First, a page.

Are kids all that techno-smart? Maybe not
Mastery of devices doesn't translate into understanding, experts sayFrom wire service reports
Read more by staff and wire services reports
August 13th, 2012
The Millennial Generation was born and raised in the digital world. Whether they are checking their Facebook status or running a business on the go, this constantly connected generation has earned the reputation of being the most tech savvy ever. But are they really?
“What we are seeing today is a certain amount of familiarity for the millennial generation around using technology. Whether it is a mobile phone, a tablet or computer, or also doing things with television, video recordings, gaming, there is a particular set of skills that they have developed,” says Akhtar Badshah, senior director of Global Community Affairs at Microsoft Corp. “However, we also know that just because you’ve had familiarity with the use of a device, it may not necessarily lead to proficiency in the use of technology where youth are effectively using technology to better their lives through a job, start something, or undertake further studies.”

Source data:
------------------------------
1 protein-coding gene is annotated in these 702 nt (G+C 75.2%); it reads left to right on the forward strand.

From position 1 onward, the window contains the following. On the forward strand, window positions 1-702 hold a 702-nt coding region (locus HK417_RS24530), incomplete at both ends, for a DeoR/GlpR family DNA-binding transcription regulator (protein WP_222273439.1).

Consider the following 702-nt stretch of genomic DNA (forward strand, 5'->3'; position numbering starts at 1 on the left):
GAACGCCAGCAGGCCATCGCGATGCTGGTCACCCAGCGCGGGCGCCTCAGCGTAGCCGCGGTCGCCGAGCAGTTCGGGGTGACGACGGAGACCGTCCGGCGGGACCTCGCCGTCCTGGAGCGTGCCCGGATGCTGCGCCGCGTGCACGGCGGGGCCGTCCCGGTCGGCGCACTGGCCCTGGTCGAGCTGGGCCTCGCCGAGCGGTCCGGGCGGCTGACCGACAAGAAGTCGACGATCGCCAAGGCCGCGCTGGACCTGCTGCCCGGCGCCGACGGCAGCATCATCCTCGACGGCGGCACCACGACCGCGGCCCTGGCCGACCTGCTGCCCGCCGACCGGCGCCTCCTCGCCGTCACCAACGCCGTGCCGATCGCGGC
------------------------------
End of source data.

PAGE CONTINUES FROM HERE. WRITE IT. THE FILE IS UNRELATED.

Whether it is texting, Facebook, or Skype, millennials, like most people, mainly use technology as a tool for communication.
Gabe Griffith, a junior at Penn State, remembers playing games on the computer at age 3. He has had technology available to him throughout his education. In addition to using his computer, cell phone, iPod, and video game system almost daily, he uses the internet every day for communication and schoolwork.
Despite all this, he says, “My definition of tech savvy is someone who is really good with computers. I would say I’m not very tech savvy.”
Griffith learned about databases and basic web page design in high school. He also learned how to type proficiently in elementary school.
“I’m not a computer major, so I don’t really need a lot more,” he says. If anything, Griffith says he would have liked to learn more about programming, adding that most of what he has learned about computers, such as troubleshooting, he learned from his father or through YouTube videos.